Easter Leftovers I – Breakfast Muffins

I had a very large quantity of ham left over from Easter, by design. As I mentioned in my last post, I’ve been cooking for a few additional people outside of my family, and due to the logistics of handing off the food, I’ve been utilizing a lot of my freezer-friendly recipes. This is one of them.

These  “Breakfast Muffins” are basically mini crustless quiches. Here’s what you do:

Spray a muffin tin with cooking spray. Then place any of the chunky fillings you intend to use – in this case, ham, but it could be sausage, mushrooms, potatoes, onions – in each of the cups.

In a mixing bowl, beat some eggs. I used 10 eggs, which actually turned out to be a little too much. For a standard-sized tray of muffin tins, 8 is probably the sweet spot. Add some milk – non-dairy works fine if you’re avoiding dairy – and any spices you wish to add. Then, whisk in any cheese you plan to add, as well as any greens you wish to include. In this case, I used kale that I froze back in July.

Pour the egg mixture into the muffin tins and bake at 375 or so for … longer than you’d expect. I checked these three times before they were really done. Depending on how evenly your oven heats and whether or not your add-ins were frozen, the range could be from 20 to 40 minutes. Eyeball it. Check with a knife – if it comes out clean, you’re good. You’ve got this.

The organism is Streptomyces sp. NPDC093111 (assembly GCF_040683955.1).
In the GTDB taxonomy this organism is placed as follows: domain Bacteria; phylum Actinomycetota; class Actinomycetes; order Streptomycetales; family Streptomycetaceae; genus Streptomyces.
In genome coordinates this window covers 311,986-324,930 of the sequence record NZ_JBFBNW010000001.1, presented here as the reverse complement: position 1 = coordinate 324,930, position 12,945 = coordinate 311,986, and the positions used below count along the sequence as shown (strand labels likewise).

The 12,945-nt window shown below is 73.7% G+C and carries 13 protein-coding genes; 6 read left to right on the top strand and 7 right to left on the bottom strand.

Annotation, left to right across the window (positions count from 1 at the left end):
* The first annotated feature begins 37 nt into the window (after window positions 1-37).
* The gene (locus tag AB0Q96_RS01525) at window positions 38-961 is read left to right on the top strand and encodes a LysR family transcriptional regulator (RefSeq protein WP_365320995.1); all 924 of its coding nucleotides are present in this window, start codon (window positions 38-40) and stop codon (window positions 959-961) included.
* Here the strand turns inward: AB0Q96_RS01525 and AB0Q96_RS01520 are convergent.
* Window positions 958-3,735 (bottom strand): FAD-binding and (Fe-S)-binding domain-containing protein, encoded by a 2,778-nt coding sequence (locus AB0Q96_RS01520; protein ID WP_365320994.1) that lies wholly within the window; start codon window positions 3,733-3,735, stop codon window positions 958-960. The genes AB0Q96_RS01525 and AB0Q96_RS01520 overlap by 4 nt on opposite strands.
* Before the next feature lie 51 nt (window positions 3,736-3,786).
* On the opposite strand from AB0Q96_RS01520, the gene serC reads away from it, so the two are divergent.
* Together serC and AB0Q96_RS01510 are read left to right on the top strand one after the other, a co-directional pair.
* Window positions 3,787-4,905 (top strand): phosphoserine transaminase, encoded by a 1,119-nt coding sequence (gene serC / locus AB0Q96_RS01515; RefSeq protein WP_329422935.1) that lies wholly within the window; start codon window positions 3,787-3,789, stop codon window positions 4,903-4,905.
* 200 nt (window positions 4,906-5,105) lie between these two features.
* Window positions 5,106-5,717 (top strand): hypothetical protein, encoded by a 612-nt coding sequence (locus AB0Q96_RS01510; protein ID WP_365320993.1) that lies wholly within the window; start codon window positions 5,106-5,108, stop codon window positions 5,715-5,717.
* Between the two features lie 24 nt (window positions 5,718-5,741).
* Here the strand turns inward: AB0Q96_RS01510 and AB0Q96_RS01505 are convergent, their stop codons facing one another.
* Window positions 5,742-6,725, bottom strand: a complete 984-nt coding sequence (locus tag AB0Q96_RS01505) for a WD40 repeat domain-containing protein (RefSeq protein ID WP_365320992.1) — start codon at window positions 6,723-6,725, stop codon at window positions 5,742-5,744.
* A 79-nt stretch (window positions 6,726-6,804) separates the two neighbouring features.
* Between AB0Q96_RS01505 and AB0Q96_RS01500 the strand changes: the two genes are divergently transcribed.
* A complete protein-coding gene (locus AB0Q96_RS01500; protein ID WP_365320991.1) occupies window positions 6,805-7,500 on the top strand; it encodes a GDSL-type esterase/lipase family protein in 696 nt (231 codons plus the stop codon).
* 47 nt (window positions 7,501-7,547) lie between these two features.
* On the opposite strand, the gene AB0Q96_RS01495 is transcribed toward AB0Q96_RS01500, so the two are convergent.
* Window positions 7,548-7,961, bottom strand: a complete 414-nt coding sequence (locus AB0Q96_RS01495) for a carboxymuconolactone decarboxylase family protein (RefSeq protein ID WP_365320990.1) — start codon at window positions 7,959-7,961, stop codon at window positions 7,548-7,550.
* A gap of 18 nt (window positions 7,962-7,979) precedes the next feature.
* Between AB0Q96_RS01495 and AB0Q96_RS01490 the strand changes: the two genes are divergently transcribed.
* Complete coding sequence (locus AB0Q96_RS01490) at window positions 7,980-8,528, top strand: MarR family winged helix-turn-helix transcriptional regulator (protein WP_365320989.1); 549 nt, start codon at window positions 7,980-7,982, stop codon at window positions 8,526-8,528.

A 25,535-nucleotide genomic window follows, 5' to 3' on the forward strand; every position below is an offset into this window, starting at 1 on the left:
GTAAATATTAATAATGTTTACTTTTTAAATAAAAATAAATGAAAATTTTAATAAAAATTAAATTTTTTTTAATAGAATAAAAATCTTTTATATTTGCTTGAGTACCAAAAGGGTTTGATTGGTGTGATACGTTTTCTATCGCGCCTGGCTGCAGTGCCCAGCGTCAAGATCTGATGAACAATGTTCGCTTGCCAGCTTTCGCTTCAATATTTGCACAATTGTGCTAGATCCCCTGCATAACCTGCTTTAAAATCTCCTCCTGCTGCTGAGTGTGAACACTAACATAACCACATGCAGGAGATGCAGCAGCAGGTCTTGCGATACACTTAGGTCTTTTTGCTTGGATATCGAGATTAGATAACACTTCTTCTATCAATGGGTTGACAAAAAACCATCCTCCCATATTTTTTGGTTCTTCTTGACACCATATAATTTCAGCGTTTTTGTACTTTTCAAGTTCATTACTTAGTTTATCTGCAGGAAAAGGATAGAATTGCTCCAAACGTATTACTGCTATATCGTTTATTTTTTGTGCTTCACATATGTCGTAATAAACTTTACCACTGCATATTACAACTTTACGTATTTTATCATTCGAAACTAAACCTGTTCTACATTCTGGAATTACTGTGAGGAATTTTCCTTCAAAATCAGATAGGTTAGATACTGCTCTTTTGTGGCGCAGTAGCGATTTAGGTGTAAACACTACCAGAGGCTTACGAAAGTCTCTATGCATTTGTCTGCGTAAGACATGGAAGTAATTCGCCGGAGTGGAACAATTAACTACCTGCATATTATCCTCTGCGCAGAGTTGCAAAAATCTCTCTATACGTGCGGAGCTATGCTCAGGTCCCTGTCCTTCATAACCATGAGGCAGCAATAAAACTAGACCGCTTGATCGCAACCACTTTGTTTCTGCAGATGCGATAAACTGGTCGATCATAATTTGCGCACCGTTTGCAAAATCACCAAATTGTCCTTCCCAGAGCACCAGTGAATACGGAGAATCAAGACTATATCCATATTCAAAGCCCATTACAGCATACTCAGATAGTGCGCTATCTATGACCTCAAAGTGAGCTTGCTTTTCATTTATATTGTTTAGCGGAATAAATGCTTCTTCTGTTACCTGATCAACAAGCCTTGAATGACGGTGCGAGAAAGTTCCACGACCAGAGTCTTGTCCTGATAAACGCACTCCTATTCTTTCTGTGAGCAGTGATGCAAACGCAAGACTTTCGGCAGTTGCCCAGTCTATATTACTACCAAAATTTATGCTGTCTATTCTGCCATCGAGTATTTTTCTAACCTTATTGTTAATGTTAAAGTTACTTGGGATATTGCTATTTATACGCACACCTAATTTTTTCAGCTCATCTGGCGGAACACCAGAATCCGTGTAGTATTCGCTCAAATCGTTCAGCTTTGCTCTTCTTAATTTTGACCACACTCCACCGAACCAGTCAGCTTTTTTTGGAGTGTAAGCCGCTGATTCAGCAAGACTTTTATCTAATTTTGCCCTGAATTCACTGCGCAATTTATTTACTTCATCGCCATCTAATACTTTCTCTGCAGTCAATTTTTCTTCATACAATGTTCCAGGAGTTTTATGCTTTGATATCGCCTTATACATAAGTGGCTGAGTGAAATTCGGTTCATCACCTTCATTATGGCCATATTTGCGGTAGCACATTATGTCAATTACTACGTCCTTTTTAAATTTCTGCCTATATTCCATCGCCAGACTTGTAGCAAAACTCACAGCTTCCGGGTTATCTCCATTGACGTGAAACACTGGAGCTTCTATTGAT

Once they cool, these muffins can be eaten right away, but I like to wrap them up and freeze them. They’re super convenient for mornings where you’re in a rush but need a hearty breakfast.

I somehow managed to fail to get a picture of the finished product, sorry! Next time.

Surprise Bonus Eggs

For anyone who follows my twitter (@omgcsa), this post is not a surprise and is largely repeating myself.

This week, we got a 4-pack of colorful eggs along with our microgreens!